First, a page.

Off Season Odyssey – Part 9: The Bandidos


After a few big days in the bush, spraying in the gullies, and clearing fireweed, I come down from the hills to have a surf not far off sunset – the good, stupid, lazy kind that hurts no-one. Not the kids on boogie boards I can’t dodge, not me or the water.

Jumping in washes off the chemicals, the sweat and blood I’m covered in from the leaches. Suddenly, I’m not in the bush, just like that. I’m one of the punters. It always feels brilliant and awkward.


After dark, I can just make out the bar from where I’m standing in the bottle shop. I played alongside and/or against about 4 of the 5 bar staff. Jenny’s the exception.

The worst nickname ever, Horags, pronounced ‘Whore-Rags’, sees me.

“Old Dog!!”

I played with him at Otway. And about six of his Ballarat University mates. A group package. They loved it, mountain footy. It was an adventure. The line-up changed a bit each year, they weren’t always the same six, but there was a core of them.

The Ballarat boys fleshed our club out brilliantly. I don’t know where any of them were raised, or, after, went to, yet we shared 60-odd games together, and that one final. Each match would have been a four-hour round trip for them, passing club after club, town after town, oval after oval, horizons and landscapes that they could have played at.

“We’re getting on it tomorrow night, mate,” he says, like fact.

“I dunno,” I say.

“I’ll tell him where you’re hiding,” I hear Cruddy crack wise behind him. I played about 100 games with Cruddy at the Bay. He was all Michael Tuck. A wiry, tough ratbag, still running marathons into his 40s.

“Done,” says Horags.

Those blokes were good crew. The Ballarat boys. Davo, Louie, Cooper, the mighty, mighty Stuffer, Derby, Dallas, so on. They came from all over the state, from different backgrounds, had nothing in common except the same university and, in that, Tommy Sutherland. A personality-filled, relentlessly persistent, 6ft3”, barrel-chested student, and former Otway boy, who knew we were short of numbers.

When they graduated and re-spread throughout Victoria and NSW, they moved on from our club, but stayed as a group as best they could. Three of them won back-to-back flags at Stanhope in the Kyabram & District League along the Murray region. A handful of them slogged it out in a mid-range team in Geelong.

They would drive from one rural city to the other, Echuca to wherever and so on, three times a week, just to be in the same team, to keep the adventure going. Two or three of them in a car at any one time, over the long miles, listening to good music, visualising the match in front of them. Without realising it, using footy to explore the country, and, more-so, it’s people.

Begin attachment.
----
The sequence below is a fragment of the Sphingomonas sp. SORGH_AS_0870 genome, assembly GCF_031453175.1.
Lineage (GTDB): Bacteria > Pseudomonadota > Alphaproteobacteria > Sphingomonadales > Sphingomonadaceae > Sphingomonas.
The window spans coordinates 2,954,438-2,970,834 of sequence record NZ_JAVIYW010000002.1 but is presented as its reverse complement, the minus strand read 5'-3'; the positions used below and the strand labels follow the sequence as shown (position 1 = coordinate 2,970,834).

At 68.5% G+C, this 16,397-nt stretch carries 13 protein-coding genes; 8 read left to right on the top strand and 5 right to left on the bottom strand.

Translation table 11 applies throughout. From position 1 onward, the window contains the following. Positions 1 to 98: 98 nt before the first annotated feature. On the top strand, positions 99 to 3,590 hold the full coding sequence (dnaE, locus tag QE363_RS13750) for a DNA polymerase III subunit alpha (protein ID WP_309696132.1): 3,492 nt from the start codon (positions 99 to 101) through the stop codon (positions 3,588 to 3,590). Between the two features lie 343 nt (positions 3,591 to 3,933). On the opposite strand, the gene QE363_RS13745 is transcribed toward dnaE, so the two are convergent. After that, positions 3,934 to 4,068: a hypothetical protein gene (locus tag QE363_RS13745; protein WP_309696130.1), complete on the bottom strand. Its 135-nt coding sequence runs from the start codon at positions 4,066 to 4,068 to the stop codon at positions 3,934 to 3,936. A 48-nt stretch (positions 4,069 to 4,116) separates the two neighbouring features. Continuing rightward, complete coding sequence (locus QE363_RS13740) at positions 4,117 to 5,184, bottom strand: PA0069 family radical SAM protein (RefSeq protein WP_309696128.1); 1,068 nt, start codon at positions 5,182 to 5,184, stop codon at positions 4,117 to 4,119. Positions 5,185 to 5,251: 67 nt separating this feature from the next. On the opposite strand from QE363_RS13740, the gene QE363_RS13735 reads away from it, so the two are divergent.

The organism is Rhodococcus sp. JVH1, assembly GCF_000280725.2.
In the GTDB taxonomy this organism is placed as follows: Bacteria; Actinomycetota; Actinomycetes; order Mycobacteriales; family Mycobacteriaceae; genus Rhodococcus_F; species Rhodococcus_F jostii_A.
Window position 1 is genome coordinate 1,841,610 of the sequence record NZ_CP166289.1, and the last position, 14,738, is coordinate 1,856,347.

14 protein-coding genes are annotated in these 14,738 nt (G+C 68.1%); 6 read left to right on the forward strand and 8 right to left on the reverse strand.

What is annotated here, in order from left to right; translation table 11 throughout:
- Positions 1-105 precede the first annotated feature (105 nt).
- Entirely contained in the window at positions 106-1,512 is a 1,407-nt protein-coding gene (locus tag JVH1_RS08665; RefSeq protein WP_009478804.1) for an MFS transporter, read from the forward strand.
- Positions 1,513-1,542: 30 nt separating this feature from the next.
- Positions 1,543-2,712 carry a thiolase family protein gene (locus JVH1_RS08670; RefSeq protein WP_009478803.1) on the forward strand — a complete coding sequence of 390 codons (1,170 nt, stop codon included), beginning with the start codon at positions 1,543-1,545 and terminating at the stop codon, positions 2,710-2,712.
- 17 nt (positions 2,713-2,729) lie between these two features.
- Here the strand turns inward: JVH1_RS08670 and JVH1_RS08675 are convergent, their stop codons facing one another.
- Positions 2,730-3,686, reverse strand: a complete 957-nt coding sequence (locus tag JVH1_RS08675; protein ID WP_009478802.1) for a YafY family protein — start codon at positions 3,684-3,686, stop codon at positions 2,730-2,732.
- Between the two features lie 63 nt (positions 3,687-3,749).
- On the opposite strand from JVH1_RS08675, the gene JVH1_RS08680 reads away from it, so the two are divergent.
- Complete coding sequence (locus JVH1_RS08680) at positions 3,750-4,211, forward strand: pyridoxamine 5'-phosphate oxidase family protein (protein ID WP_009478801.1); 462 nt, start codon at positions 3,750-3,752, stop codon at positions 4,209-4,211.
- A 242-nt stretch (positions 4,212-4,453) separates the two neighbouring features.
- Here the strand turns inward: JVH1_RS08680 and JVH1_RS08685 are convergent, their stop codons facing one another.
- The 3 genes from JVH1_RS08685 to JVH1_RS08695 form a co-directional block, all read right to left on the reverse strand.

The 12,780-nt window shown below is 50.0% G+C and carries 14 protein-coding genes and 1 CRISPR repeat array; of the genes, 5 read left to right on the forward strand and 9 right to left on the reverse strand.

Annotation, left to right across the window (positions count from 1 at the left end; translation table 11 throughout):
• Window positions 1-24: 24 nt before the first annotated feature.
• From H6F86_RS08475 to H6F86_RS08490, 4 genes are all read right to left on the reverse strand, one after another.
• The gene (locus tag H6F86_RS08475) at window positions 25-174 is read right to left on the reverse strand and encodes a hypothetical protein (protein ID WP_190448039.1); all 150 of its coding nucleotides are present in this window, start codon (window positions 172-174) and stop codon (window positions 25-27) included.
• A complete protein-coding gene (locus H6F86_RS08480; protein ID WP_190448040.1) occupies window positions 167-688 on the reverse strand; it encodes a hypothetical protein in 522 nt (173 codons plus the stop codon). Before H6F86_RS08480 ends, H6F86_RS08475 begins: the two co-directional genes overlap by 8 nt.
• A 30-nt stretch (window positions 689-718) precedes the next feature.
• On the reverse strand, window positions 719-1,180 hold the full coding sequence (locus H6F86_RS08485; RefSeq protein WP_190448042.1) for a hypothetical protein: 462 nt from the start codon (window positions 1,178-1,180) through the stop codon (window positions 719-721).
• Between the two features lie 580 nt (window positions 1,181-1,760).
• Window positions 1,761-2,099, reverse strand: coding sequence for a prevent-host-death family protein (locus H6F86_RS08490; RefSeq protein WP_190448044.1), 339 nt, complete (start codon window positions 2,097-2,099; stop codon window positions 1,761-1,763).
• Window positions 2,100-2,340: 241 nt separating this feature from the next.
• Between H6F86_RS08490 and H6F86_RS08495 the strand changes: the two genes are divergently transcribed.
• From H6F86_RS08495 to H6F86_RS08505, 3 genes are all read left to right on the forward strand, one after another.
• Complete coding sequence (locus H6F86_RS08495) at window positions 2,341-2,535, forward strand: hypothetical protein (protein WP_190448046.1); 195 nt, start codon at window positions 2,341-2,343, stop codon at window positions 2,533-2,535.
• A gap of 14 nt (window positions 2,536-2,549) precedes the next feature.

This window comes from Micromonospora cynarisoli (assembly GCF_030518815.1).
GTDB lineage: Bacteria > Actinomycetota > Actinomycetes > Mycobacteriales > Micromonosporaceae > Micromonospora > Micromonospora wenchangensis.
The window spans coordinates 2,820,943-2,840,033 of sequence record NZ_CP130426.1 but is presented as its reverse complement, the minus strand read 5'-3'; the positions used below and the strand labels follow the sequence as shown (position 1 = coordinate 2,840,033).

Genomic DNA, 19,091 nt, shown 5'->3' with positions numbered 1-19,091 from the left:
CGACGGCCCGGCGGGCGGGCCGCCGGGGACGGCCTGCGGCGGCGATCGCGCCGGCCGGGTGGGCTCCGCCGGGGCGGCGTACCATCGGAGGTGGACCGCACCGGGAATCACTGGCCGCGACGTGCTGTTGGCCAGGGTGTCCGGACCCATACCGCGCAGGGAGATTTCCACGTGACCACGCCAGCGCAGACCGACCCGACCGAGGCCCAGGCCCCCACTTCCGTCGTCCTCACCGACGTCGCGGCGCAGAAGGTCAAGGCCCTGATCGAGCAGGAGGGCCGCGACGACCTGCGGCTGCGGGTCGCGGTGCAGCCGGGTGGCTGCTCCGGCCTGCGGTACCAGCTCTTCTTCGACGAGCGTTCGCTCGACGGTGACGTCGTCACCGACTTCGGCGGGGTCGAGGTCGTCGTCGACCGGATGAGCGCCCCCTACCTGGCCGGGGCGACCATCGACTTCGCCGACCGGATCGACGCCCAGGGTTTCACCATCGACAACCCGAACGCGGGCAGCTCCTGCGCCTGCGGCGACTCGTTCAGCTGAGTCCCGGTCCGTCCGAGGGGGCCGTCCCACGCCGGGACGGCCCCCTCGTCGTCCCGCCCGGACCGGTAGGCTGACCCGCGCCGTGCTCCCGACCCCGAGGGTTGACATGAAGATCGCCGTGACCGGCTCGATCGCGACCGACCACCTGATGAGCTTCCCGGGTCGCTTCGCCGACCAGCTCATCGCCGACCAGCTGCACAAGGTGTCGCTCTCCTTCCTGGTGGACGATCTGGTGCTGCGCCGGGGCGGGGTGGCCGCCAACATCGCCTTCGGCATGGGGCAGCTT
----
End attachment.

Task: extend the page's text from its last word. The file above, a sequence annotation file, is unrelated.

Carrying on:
After one club function, word was, they came across some mountain magic baked into their biscuits and woke up spread all over Colac. On roofs, under couches, and in car-parks.

Money was never the thing. Boys like that wouldn’t have had a chance to mix with the logging crews and dairy farmers and people like Sammy Harriott and the Perkins brothers.

That’s what footy’s about, surely. Friendships. Experiences. Just seeing one or two of them makes me believe it all over again.

They were like some fucking gang of bandidos, roaming Vico. Playing at dot towns, and in cities, partying on the coast, and at music and ute festivals.

That’s how I saw them.


As bandidos.


This year, their best footballer, The Cornel, is having one last crack at a higher standard, in the Goulburn Valley. The rest are spread, getting married. They’re holding out, but sooner or later there’ll be kids, responsibilities.

One of them, Maggot, is coaching reserves in the bush somewhere up the other end of the state. No doubt he’s working his phone, trying his hardest over summer, pulling all the mates-strings, pushing the humour buttons, whatever it takes, once more, to get the band back together…





  1. Andrew Starkie says


    caught up with Jack R in Wbool last week. Sends his regards.

  2. Matt Zurbo says

    Told me he saw you. Stay tuned for upcoming post!

  3. awesome read matty – the balance between the banditos you speak of and the local legends made for a serious footy team – the respect was 2-way and the players played for each other – can’t ask for much more than that!??!

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